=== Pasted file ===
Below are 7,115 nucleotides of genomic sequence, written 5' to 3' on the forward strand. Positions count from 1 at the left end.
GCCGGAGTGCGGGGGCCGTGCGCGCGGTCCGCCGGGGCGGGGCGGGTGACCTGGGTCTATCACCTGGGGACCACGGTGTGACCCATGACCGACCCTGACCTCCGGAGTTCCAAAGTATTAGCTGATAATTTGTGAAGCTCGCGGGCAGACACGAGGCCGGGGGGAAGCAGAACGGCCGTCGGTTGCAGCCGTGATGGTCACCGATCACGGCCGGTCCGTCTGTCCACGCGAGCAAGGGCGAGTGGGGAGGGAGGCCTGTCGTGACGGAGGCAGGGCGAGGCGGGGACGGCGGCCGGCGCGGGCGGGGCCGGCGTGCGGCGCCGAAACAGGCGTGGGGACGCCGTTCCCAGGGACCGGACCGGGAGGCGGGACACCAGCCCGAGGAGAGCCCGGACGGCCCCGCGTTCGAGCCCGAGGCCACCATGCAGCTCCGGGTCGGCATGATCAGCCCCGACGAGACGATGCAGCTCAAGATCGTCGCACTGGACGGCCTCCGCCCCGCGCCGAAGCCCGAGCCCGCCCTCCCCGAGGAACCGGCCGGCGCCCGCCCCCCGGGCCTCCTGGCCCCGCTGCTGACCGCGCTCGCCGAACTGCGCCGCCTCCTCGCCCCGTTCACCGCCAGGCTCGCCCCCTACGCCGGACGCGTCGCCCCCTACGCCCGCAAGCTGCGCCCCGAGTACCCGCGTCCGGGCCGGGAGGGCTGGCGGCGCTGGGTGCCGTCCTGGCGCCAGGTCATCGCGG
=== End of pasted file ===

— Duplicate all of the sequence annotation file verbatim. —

Below are 7,115 nucleotides of genomic sequence, written 5' to 3' on the forward strand. Positions count from 1 at the left end.
GCCGGAGTGCGGGGGCCGTGCGCGCGGTCCGCCGGGGCGGGGCGGGTGACCTGGGTCTATCACCTGGGGACCACGGTGTGACCCATGACCGACCCTGACCTCCGGAGTTCCAAAGTATTAGCTGATAATTTGTGAAGCTCGCGGGCAGACACGAGGCCGGGGGGAAGCAGAACGGCCGTCGGTTGCAGCCGTGATGGTCACCGATCACGGCCGGTCCGTCTGTCCACGCGAGCAAGGGCGAGTGGGGAGGGAGGCCTGTCGTGACGGAGGCAGGGCGAGGCGGGGACGGCGGCCGGCGCGGGCGGGGCCGGCGTGCGGCGCCGAAACAGGCGTGGGGACGCCGTTCCCAGGGACCGGACCGGGAGGCGGGACACCAGCCCGAGGAGAGCCCGGACGGCCCCGCGTTCGAGCCCGAGGCCACCATGCAGCTCCGGGTCGGCATGATCAGCCCCGACGAGACGATGCAGCTCAAGATCGTCGCACTGGACGGCCTCCGCCCCGCGCCGAAGCCCGAGCCCGCCCTCCCCGAGGAACCGGCCGGCGCCCGCCCCCCGGGCCTCCTGGCCCCGCTGCTGACCGCGCTCGCCGAACTGCGCCGCCTCCTCGCCCCGTTCACCGCCAGGCTCGCCCCCTACGCCGGACGCGTCGCCCCCTACGCCCGCAAGCTGCGCCCCGAGTACCCGCGTCCGGGCCGGGAGGGCTGGCGGCGCTGGGTGCCGTCCTGGCGCCAGGTCATCGCGG